Along with J.G. Ballard and Michael Moorcock, Aldiss is a leader in British science fiction and fantasy, but like the others, he took that experience and sensibility and wrote some of the most vital novels that should just be thought of as fiction–irrespective of genre.
“I keep thinking of my poor publisher; for twenty years of loyalty, I’ve written them a book that’s not about a rabbi eating toast. I’m so literary and “thinky,” I was like, “I’ve found this new device; it’s called plot. New York Times Sep. 1, 2017
Check out, Sarah Manguso. Her website lists her books, and connects to lots of her articles. Is what she does “prose poetry”? Probably. But it doesn’t matter. It’s phenomenal. Tightly written short pieces. Often autobiographical. She has re-awoken my interest in prose poems.
300 Arguments (Graywolf, 2017)
Ongoingness: The End of a Diary (Graywolf, 2015)
The Guardians: An Elegy (Farrar, Straus & Giroux, 2012)
The Two Kinds of Decay (Farrar, Straus & Giroux, 2008)
Hard to Admit and Harder to Escape (McSweeney’s Books, 2007)
“The Japanese term kaizen translates literally to improvement, but it’s a term that has come to mean gradual, continuous improvement of a piece of collaborative work. It’s most commonly associated with manufacturing operations, but I think it has general application to almost everything, including writing. In companies that implement kaizen, workers look continuously for small improvements that can be implemented immediately. The philosophy was developed to adjust the work process from its traditional practices, back when making a new iteration of something was laborious and had to be done all at once.”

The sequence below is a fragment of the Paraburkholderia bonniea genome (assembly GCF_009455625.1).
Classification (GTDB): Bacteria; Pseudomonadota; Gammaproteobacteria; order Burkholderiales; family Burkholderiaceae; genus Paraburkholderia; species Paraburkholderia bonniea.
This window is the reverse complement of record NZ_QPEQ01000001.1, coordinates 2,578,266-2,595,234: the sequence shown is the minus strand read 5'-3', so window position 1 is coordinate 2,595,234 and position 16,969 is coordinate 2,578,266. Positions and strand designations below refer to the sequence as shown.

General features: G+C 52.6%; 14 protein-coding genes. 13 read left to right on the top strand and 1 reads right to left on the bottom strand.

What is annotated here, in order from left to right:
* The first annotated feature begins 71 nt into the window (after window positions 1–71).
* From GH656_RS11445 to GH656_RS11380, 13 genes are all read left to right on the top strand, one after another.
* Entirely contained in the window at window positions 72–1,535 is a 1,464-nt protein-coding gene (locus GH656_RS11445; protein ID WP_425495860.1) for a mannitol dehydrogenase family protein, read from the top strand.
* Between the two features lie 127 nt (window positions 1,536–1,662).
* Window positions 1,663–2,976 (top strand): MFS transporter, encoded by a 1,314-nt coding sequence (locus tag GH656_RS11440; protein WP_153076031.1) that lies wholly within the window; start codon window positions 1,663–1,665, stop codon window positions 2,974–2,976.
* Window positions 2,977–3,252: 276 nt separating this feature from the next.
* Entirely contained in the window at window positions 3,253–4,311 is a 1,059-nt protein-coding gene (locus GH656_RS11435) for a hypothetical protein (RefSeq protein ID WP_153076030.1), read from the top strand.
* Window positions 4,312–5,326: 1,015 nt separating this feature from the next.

Peter Swanson writes thrillers and his last two, the only two I have read, are set in Boston and New England.
Her Every Fear is set on Beacon Hill, in Boston, where I used to teach, and it has a second strand of the story set in Belsize Park in London, near where I went to secondary school. How could I not read it?
The “Her” of the title is Kate Priddy, and she has arranged a flat swap with her cousin, Corbin Dell, who she has never met. Kate is all alone in the opulent flat in Boston. Then a neighbour disappears, who it turns out later has been murdered and Corbin is a suspect. Several creepy neighbours befriend Kate, but she suffers from some form of anxiety that may come from and although she lets them close, she is both nervous, but can’t step away. The net closes in, and Kate is in real danger that stems from a meeting Corbin had as an exchange student in London many years earlier.
As a writer, Swanson is ruthless. He draws a string around his characters and his readers until the bag is closed above their heads and there is almost no escape. For the readers who like tightly written thrillers with an impressive sense of place his books are perfect entertainments.